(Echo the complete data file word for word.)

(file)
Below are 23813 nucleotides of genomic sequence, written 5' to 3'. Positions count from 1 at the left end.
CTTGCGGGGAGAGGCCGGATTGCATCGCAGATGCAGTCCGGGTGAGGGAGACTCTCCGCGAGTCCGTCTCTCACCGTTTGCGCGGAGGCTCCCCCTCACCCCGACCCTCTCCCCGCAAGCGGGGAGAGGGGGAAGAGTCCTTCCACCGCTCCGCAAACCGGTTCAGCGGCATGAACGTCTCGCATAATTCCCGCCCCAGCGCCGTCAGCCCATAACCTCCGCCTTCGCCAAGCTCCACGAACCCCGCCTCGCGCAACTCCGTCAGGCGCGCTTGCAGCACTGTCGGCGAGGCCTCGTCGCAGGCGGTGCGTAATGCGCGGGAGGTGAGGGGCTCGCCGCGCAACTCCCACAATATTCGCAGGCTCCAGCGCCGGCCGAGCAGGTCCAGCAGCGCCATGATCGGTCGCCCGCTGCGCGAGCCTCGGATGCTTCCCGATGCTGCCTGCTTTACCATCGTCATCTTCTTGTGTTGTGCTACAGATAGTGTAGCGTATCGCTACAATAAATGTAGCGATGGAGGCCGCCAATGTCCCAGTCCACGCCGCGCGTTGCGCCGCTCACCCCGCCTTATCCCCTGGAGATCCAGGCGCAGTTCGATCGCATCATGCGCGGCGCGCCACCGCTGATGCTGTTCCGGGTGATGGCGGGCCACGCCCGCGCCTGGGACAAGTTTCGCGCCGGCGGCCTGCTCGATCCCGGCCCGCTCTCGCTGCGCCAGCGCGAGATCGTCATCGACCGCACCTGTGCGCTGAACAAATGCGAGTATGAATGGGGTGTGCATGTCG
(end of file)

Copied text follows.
Below are 23813 nucleotides of genomic sequence, written 5' to 3'. Positions count from 1 at the left end.
CTTGCGGGGAGAGGCCGGATTGCATCGCAGATGCAGTCCGGGTGAGGGAGACTCTCCGCGAGTCCGTCTCTCACCGTTTGCGCGGAGGCTCCCCCTCACCCCGACCCTCTCCCCGCAAGCGGGGAGAGGGGGAAGAGTCCTTCCACCGCTCCGCAAACCGGTTCAGCGGCATGAACGTCTCGCATAATTCCCGCCCCAGCGCCGTCAGCCCATAACCTCCGCCTTCGCCAAGCTCCACGAACCCCGCCTCGCGCAACTCCGTCAGGCGCGCTTGCAGCACTGTCGGCGAGGCCTCGTCGCAGGCGGTGCGTAATGCGCGGGAGGTGAGGGGCTCGCCGCGCAACTCCCACAATATTCGCAGGCTCCAGCGCCGGCCGAGCAGGTCCAGCAGCGCCATGATCGGTCGCCCGCTGCGCGAGCCTCGGATGCTTCCCGATGCTGCCTGCTTTACCATCGTCATCTTCTTGTGTTGTGCTACAGATAGTGTAGCGTATCGCTACAATAAATGTAGCGATGGAGGCCGCCAATGTCCCAGTCCACGCCGCGCGTTGCGCCGCTCACCCCGCCTTATCCCCTGGAGATCCAGGCGCAGTTCGATCGCATCATGCGCGGCGCGCCACCGCTGATGCTGTTCCGGGTGATGGCGGGCCACGCCCGCGCCTGGGACAAGTTTCGCGCCGGCGGCCTGCTCGATCCCGGCCCGCTCTCGCTGCGCCAGCGCGAGATCGTCATCGACCGCACCTGTGCGCTGAACAAATGCGAGTATGAATGGGGTGTGCATGTCG